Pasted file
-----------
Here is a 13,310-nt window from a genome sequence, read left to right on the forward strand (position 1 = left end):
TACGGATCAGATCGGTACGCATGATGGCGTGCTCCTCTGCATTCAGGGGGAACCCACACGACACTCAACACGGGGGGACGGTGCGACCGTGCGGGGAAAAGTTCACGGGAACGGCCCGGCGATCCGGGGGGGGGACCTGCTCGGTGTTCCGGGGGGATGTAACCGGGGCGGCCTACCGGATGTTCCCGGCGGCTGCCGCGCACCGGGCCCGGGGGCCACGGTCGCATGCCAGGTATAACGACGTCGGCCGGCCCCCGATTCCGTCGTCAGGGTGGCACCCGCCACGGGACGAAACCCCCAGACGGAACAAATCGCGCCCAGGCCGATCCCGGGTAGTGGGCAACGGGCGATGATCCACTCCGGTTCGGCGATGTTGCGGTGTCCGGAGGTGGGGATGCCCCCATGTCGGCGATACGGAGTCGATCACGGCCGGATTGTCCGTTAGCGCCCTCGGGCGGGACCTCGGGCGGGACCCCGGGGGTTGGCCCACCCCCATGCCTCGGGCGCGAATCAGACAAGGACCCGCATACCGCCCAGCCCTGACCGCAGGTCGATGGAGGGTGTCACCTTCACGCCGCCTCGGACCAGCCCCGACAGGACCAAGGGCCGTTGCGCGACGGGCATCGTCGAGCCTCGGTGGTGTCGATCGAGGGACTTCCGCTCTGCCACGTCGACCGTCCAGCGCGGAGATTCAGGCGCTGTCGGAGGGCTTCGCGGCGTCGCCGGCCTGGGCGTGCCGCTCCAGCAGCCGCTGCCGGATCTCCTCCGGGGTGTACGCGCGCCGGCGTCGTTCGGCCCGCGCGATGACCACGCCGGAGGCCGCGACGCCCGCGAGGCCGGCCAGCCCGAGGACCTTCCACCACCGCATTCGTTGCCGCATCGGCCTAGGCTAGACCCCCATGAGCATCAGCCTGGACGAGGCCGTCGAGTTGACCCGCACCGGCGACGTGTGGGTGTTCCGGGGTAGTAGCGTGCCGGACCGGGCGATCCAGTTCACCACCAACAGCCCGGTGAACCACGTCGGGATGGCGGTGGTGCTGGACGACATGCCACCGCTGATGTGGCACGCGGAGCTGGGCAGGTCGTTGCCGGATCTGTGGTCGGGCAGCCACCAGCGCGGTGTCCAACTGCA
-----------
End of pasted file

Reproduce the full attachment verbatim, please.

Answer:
Here is a 13,310-nt window from a genome sequence, read left to right on the forward strand (position 1 = left end):
TACGGATCAGATCGGTACGCATGATGGCGTGCTCCTCTGCATTCAGGGGGAACCCACACGACACTCAACACGGGGGGACGGTGCGACCGTGCGGGGAAAAGTTCACGGGAACGGCCCGGCGATCCGGGGGGGGGACCTGCTCGGTGTTCCGGGGGGATGTAACCGGGGCGGCCTACCGGATGTTCCCGGCGGCTGCCGCGCACCGGGCCCGGGGGCCACGGTCGCATGCCAGGTATAACGACGTCGGCCGGCCCCCGATTCCGTCGTCAGGGTGGCACCCGCCACGGGACGAAACCCCCAGACGGAACAAATCGCGCCCAGGCCGATCCCGGGTAGTGGGCAACGGGCGATGATCCACTCCGGTTCGGCGATGTTGCGGTGTCCGGAGGTGGGGATGCCCCCATGTCGGCGATACGGAGTCGATCACGGCCGGATTGTCCGTTAGCGCCCTCGGGCGGGACCTCGGGCGGGACCCCGGGGGTTGGCCCACCCCCATGCCTCGGGCGCGAATCAGACAAGGACCCGCATACCGCCCAGCCCTGACCGCAGGTCGATGGAGGGTGTCACCTTCACGCCGCCTCGGACCAGCCCCGACAGGACCAAGGGCCGTTGCGCGACGGGCATCGTCGAGCCTCGGTGGTGTCGATCGAGGGACTTCCGCTCTGCCACGTCGACCGTCCAGCGCGGAGATTCAGGCGCTGTCGGAGGGCTTCGCGGCGTCGCCGGCCTGGGCGTGCCGCTCCAGCAGCCGCTGCCGGATCTCCTCCGGGGTGTACGCGCGCCGGCGTCGTTCGGCCCGCGCGATGACCACGCCGGAGGCCGCGACGCCCGCGAGGCCGGCCAGCCCGAGGACCTTCCACCACCGCATTCGTTGCCGCATCGGCCTAGGCTAGACCCCCATGAGCATCAGCCTGGACGAGGCCGTCGAGTTGACCCGCACCGGCGACGTGTGGGTGTTCCGGGGTAGTAGCGTGCCGGACCGGGCGATCCAGTTCACCACCAACAGCCCGGTGAACCACGTCGGGATGGCGGTGGTGCTGGACGACATGCCACCGCTGATGTGGCACGCGGAGCTGGGCAGGTCGTTGCCGGATCTGTGGTCGGGCAGCCACCAGCGCGGTGTCCAACTGCA